Weekly Wrap 107: Tribalism and the Gold Coast

So here’s my week from Monday 18 to Sunday 24 June 2012, which turned out to be much as planned. Thank you, Fate.


  • Patch Monday episode 143, “Microsoft? Is that still a thing?” I took a sickie on Monday, so this was another Patch Monday (on Tuesday) edition. And that meant we could talk about Microsoft’s new Surface device that was announced early Tuesday morning Australian time. But Kate Carruthers, Paul Wallbank and Benno Rice all suggested this probably wasn’t going to fix Microsoft’s flatline share price and that chief executive officer Steve Ballmer should go. That didn’t go down to well with, um, certain communities of interest.


Media Appearances

Corporate Largesse

  • On Wednesday I visited IBM’s Australia Development Laboratory on the Gold Coast for a briefing about the security stuff that happens there. The Maginot Line story mentioned above was the first resulting media object from this. IBM covered a night at the Sheraton on the Park Hotel in Sydney en route, flights to and from Gold Coast, and a rather lovely seafood lunch.

The Week Ahead

At this stage I plan to return to Wentworth Falls on Monday afternoon and stay at Bunjaree Cottages for the week. Where I live from Friday onwards depends on how we arrange things to deal with the fact that the school holidays start on the weekend.

I don’t have any specific work locked in yet. That said, I do have a lingering feature story to start writing, and other stuff always turns up. And given that that it’s the end of the financial year, I’ll be reflecting on the work I’m currently doing and decide which parts of the mix get expanded and which cut back.

I’ve had a few thoughts already about certain media projects…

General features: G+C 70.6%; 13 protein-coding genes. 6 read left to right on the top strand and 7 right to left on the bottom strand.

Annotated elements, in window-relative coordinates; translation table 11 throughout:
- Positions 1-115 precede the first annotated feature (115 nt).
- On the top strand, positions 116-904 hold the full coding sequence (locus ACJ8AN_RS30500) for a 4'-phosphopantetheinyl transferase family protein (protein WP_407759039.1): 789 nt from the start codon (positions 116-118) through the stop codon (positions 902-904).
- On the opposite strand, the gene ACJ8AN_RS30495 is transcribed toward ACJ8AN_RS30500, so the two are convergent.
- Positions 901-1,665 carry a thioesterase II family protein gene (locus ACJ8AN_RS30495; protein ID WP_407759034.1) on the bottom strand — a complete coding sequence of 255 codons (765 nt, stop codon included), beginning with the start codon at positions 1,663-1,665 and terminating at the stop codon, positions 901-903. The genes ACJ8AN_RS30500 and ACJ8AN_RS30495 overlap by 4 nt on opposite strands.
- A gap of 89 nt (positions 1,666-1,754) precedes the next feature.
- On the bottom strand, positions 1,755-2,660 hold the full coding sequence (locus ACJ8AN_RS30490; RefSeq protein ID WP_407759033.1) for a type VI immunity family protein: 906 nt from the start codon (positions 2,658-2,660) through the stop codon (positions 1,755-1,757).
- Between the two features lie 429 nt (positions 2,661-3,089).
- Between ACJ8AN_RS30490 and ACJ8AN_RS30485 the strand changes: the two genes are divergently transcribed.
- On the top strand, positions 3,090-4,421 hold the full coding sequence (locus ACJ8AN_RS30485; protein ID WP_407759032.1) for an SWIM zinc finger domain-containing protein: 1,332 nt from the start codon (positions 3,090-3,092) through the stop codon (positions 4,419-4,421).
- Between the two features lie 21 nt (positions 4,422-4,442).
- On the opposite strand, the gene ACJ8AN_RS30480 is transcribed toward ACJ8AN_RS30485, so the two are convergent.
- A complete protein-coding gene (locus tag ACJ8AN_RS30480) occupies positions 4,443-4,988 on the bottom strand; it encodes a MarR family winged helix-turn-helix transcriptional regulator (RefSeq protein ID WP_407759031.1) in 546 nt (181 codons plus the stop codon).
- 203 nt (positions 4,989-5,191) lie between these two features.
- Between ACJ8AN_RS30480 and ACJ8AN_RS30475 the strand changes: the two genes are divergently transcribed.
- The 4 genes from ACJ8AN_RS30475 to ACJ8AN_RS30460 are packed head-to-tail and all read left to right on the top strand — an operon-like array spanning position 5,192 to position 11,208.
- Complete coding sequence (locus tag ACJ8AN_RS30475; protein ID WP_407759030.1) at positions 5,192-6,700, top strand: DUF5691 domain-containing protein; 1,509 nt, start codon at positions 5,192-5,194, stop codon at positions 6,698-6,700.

Most of my day-to-day observations are on my high-volume Twitter stream, and random photos and other observations turn up on my Posterous stream (or they used to before my phone camera got a bit too scratched up) and via Instagram. The photos also appear on Flickr, where I eventually add geolocation data and tags. Yes, I should probably update this stock paragraph to match the current reality.

[Photo: Shadow of my former self, a rather pointless self-portrait I took Friday afternoon because I saw my own shadow on the wall.]

Weekly Wrap 34

A weekly summary of what I’ve been doing elsewhere on the internets. It’s a bit thin this week, thanks to the Australia Day holiday, clearing junk out of the house before moving, and the ridiculous heat Sydney is experiencing at the moment.



  • Patch Monday episode 73, “Inside Intel’s second-generation core”. My guest is systems architect Benno Rice.

Media Appearances

  • On Sunday I was a guest on the Parity Bit video podcast. At least the recording was on Sunday afternoon. It’s likely to be the early hours of Monday before the episode appears online. I will update this post to link directly to the podcast once it’s online. And here it is.


Corporate Largesse